Molybdenum is classified as a metallic element and is commonly found in nitrogen-fixing bacteria in nature. It is essential for human, animal and plant health in trace amounts. In humans and animals, it mainly serves as an essential cofactor of enzymes and aids in the metabolism of fats and carbohydrates. People need very small amounts of molybdenum that can be easily obtained with a healthy diet. A deficiency is very rare in humans, so supplements are rarely needed.
Why Is Molybdenum Necessary?
The main function of molybdenum known in humans is to act as a catalyst for enzymes and help facilitate the breakdown of certain amino acids in the body. Molybdenum combines with sulfite oxidase to catalyze sulfur-containing amino acids that are very important for human health. While cases of molybdenum deficiency are rare, deficiency symptoms include defects in uric acid production as well as decreased metabolism of sulfur-containing amino acids. Epidemiological evidence also suggests that populations living in areas where the soil contains less molybdenum are at a greater risk of esophageal cancer. The only confirmed, documented cases of deficiency come from studies in people with congenital metabolic defects involving sulfide oxidase. Two types of sulfide oxidase deficiencies are known: isolated sulfide oxidase deficiency and molybdenum cofactor deficiency. Both types cause neurological damage and are extremely rare.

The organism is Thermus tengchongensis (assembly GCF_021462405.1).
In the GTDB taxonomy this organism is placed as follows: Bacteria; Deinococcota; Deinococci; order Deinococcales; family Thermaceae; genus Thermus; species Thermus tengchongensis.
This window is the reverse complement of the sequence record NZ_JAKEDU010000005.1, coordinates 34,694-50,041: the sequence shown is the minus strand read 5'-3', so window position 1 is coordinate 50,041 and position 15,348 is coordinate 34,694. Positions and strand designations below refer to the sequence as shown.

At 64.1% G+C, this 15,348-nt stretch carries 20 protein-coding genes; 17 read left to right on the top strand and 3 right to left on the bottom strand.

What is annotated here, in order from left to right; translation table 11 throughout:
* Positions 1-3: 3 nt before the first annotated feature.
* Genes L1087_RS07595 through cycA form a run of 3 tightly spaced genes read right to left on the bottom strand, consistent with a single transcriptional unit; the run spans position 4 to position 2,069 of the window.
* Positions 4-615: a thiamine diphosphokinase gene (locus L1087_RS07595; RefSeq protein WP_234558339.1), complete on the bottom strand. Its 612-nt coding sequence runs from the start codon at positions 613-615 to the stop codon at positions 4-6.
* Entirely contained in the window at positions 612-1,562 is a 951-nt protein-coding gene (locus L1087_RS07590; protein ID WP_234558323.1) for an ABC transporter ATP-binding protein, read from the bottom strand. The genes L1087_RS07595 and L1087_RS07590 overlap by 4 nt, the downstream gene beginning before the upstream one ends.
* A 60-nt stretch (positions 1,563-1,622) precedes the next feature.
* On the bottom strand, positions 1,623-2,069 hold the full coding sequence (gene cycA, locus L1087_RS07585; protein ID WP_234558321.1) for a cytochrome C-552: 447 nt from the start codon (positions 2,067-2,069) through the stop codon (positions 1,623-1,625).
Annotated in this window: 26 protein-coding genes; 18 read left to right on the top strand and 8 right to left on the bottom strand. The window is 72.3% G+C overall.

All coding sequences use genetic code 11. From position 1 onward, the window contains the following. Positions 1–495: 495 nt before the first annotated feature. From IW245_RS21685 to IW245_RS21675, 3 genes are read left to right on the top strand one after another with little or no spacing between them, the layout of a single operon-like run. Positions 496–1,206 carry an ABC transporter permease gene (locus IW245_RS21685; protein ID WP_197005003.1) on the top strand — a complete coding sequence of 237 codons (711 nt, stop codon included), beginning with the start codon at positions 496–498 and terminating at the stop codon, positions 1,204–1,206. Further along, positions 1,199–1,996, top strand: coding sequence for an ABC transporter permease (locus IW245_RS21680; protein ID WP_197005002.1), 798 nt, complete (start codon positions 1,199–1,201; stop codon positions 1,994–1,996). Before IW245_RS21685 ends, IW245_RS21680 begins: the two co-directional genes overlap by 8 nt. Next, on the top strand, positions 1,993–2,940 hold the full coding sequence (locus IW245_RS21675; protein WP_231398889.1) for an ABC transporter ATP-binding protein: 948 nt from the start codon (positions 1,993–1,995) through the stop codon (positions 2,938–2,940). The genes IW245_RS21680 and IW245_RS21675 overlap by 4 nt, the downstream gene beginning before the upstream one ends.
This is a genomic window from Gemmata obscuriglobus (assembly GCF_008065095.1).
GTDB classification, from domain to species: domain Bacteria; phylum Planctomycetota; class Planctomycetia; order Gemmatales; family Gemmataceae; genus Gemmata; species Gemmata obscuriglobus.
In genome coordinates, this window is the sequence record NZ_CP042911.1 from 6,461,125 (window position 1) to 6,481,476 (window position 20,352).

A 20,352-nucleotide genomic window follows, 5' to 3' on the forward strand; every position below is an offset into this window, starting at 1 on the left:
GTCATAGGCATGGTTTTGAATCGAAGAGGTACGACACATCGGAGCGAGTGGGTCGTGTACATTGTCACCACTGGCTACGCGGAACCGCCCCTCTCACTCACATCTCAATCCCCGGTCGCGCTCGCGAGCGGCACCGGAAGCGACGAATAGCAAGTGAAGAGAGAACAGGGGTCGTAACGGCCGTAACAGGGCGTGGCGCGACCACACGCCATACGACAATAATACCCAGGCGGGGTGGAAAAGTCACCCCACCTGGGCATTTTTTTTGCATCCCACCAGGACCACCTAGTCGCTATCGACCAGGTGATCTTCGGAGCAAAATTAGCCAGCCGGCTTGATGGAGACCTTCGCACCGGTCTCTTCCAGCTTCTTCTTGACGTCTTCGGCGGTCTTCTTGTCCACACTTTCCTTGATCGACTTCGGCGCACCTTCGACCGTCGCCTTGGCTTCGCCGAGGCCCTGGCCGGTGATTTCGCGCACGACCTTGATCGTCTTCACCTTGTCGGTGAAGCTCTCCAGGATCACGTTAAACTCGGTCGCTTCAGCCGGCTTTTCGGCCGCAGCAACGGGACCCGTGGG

How Much and What Kind of Needs Does an Adult Need?
The Recommended Dietary Allowance (RDA) for molybdenum for men and women is 45 mcg (μg – microgram) per day. On average, American adult males have a daily intake of about 109 mcg molybdenum, while women’s daily intake is about 76 mcg, well above the recommended amount. For pregnant women and breastfeeding women, the BKA is 50 mcg. The risk of toxicity from food sources of molybdenum in humans is very low. The tolerable upper intake level (UL) for adults is 2mg per day and occurs only with careless supplementation.
How Much Does a Child Need?
Infant adequate intake (AI) from birth to six months is 2 mcg and 3 mcg for babies seven to 12 months old, and the baby typically receives it easily with human milk intake. The BKA is 17 mcg for children one to three years old, 22 mcg for children four to eight years old, 34 mcg for children nine to 13 years old, and 43 mcg for children 14 to 18 years old.
How Do You Get Sufficient With Food?
The amount of molybdenum contained in food depends on both the type of food and the soil in which the food (or feed) is growing. Legumes such as beans, lentils, and peas, and grains and leafy vegetables are considered good sources of molybdenum. The liver is also a good source of molybdenum, but animal products are often poor sources of the element. In general, the typical American diet contains molybdenum levels well above the Recommended Daily Allowance (RDA).
Are There Any Risks Associated With Too Much Consumption?
Although molybdenum does not have a known level of toxicity in humans, taking it in high concentrations can interfere with the absorption of copper, causing adverse effects on copper levels. One study found that high levels of dietary molybdenum, up to 1,500 mcg, caused excess copper excretion. However, another study has shown no adverse effects of excessive molybdenum intake through supplements (up to 1,500 mcg per day) on copper levels in humans.
Are There Any Other Special Considerations?
Molybdenum is abundant in human tooth enamel and may play a role in reducing the risk of tooth decay.
Molybdenum dust and fumes, such as those found in some industrial settings, can be toxic (particles are trapped in the sinuses when inhaled and then ingested) and direct exposure can cause skin and eye irritation.
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